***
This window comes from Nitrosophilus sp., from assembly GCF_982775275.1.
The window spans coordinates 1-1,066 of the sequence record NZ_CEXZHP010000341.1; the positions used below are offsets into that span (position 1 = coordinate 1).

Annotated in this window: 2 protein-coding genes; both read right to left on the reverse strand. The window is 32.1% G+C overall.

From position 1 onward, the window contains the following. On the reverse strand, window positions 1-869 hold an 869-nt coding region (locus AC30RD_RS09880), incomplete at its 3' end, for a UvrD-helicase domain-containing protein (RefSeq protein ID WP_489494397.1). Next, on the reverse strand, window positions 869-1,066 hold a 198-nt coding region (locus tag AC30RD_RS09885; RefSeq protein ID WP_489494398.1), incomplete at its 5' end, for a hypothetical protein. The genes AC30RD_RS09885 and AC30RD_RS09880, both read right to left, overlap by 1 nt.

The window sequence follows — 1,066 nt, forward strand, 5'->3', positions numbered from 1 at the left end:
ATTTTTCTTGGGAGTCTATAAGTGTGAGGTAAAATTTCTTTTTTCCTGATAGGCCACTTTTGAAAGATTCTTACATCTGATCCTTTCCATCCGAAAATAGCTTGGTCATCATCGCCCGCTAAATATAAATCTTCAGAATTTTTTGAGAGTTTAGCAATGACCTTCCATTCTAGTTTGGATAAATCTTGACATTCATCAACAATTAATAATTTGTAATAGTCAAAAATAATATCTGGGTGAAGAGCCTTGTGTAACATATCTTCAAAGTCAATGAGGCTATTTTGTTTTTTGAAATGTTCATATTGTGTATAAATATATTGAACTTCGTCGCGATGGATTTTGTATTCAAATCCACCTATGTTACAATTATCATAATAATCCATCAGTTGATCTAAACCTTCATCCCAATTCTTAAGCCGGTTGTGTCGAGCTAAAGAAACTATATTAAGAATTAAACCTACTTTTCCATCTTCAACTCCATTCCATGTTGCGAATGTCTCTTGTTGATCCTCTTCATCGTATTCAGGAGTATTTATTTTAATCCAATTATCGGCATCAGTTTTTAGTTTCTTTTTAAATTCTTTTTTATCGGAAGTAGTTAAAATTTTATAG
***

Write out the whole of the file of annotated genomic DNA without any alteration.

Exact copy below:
This window comes from Nitrosophilus sp., from assembly GCF_982775275.1.
The window spans coordinates 1-1,066 of the sequence record NZ_CEXZHP010000341.1; the positions used below are offsets into that span (position 1 = coordinate 1).

Annotated in this window: 2 protein-coding genes; both read right to left on the reverse strand. The window is 32.1% G+C overall.

From position 1 onward, the window contains the following. On the reverse strand, window positions 1-869 hold an 869-nt coding region (locus AC30RD_RS09880), incomplete at its 3' end, for a UvrD-helicase domain-containing protein (RefSeq protein ID WP_489494397.1). Next, on the reverse strand, window positions 869-1,066 hold a 198-nt coding region (locus tag AC30RD_RS09885; RefSeq protein ID WP_489494398.1), incomplete at its 5' end, for a hypothetical protein. The genes AC30RD_RS09885 and AC30RD_RS09880, both read right to left, overlap by 1 nt.

The window sequence follows — 1,066 nt, forward strand, 5'->3', positions numbered from 1 at the left end:
ATTTTTCTTGGGAGTCTATAAGTGTGAGGTAAAATTTCTTTTTTCCTGATAGGCCACTTTTGAAAGATTCTTACATCTGATCCTTTCCATCCGAAAATAGCTTGGTCATCATCGCCCGCTAAATATAAATCTTCAGAATTTTTTGAGAGTTTAGCAATGACCTTCCATTCTAGTTTGGATAAATCTTGACATTCATCAACAATTAATAATTTGTAATAGTCAAAAATAATATCTGGGTGAAGAGCCTTGTGTAACATATCTTCAAAGTCAATGAGGCTATTTTGTTTTTTGAAATGTTCATATTGTGTATAAATATATTGAACTTCGTCGCGATGGATTTTGTATTCAAATCCACCTATGTTACAATTATCATAATAATCCATCAGTTGATCTAAACCTTCATCCCAATTCTTAAGCCGGTTGTGTCGAGCTAAAGAAACTATATTAAGAATTAAACCTACTTTTCCATCTTCAACTCCATTCCATGTTGCGAATGTCTCTTGTTGATCCTCTTCATCGTATTCAGGAGTATTTATTTTAATCCAATTATCGGCATCAGTTTTTAGTTTCTTTTTAAATTCTTTTTTATCGGAAGTAGTTAAAATTTTATAG